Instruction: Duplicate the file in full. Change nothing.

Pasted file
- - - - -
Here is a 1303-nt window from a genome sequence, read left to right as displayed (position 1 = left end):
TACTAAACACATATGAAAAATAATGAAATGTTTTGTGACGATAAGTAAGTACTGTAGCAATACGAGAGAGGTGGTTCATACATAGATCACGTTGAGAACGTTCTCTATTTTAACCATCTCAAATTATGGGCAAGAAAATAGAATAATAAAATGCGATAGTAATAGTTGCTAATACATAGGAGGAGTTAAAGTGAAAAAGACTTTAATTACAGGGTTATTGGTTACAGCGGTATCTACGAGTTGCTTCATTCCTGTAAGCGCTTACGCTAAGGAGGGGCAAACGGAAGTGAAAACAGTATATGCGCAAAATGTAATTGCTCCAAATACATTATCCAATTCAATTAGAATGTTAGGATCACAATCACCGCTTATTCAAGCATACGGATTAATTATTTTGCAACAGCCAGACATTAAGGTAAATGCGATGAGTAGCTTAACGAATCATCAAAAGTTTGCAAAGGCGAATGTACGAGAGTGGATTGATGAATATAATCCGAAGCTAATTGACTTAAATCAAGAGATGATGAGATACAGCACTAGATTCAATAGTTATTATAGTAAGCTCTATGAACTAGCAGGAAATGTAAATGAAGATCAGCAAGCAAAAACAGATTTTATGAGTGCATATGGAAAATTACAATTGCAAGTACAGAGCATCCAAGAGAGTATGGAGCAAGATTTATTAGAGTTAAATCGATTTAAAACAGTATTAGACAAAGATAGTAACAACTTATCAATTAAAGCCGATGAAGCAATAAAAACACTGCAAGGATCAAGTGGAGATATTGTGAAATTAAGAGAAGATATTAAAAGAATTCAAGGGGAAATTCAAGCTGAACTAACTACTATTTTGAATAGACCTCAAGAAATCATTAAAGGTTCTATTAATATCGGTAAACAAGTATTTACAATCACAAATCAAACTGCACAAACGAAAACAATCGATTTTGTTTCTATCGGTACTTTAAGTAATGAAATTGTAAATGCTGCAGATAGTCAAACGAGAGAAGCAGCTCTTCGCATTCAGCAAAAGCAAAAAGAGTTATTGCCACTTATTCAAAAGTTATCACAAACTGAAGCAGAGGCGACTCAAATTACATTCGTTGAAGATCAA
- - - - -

Here is a 1303-nt window from a genome sequence, read left to right as displayed (position 1 = left end):
TACTAAACACATATGAAAAATAATGAAATGTTTTGTGACGATAAGTAAGTACTGTAGCAATACGAGAGAGGTGGTTCATACATAGATCACGTTGAGAACGTTCTCTATTTTAACCATCTCAAATTATGGGCAAGAAAATAGAATAATAAAATGCGATAGTAATAGTTGCTAATACATAGGAGGAGTTAAAGTGAAAAAGACTTTAATTACAGGGTTATTGGTTACAGCGGTATCTACGAGTTGCTTCATTCCTGTAAGCGCTTACGCTAAGGAGGGGCAAACGGAAGTGAAAACAGTATATGCGCAAAATGTAATTGCTCCAAATACATTATCCAATTCAATTAGAATGTTAGGATCACAATCACCGCTTATTCAAGCATACGGATTAATTATTTTGCAACAGCCAGACATTAAGGTAAATGCGATGAGTAGCTTAACGAATCATCAAAAGTTTGCAAAGGCGAATGTACGAGAGTGGATTGATGAATATAATCCGAAGCTAATTGACTTAAATCAAGAGATGATGAGATACAGCACTAGATTCAATAGTTATTATAGTAAGCTCTATGAACTAGCAGGAAATGTAAATGAAGATCAGCAAGCAAAAACAGATTTTATGAGTGCATATGGAAAATTACAATTGCAAGTACAGAGCATCCAAGAGAGTATGGAGCAAGATTTATTAGAGTTAAATCGATTTAAAACAGTATTAGACAAAGATAGTAACAACTTATCAATTAAAGCCGATGAAGCAATAAAAACACTGCAAGGATCAAGTGGAGATATTGTGAAATTAAGAGAAGATATTAAAAGAATTCAAGGGGAAATTCAAGCTGAACTAACTACTATTTTGAATAGACCTCAAGAAATCATTAAAGGTTCTATTAATATCGGTAAACAAGTATTTACAATCACAAATCAAACTGCACAAACGAAAACAATCGATTTTGTTTCTATCGGTACTTTAAGTAATGAAATTGTAAATGCTGCAGATAGTCAAACGAGAGAAGCAGCTCTTCGCATTCAGCAAAAGCAAAAAGAGTTATTGCCACTTATTCAAAAGTTATCACAAACTGAAGCAGAGGCGACTCAAATTACATTCGTTGAAGATCAA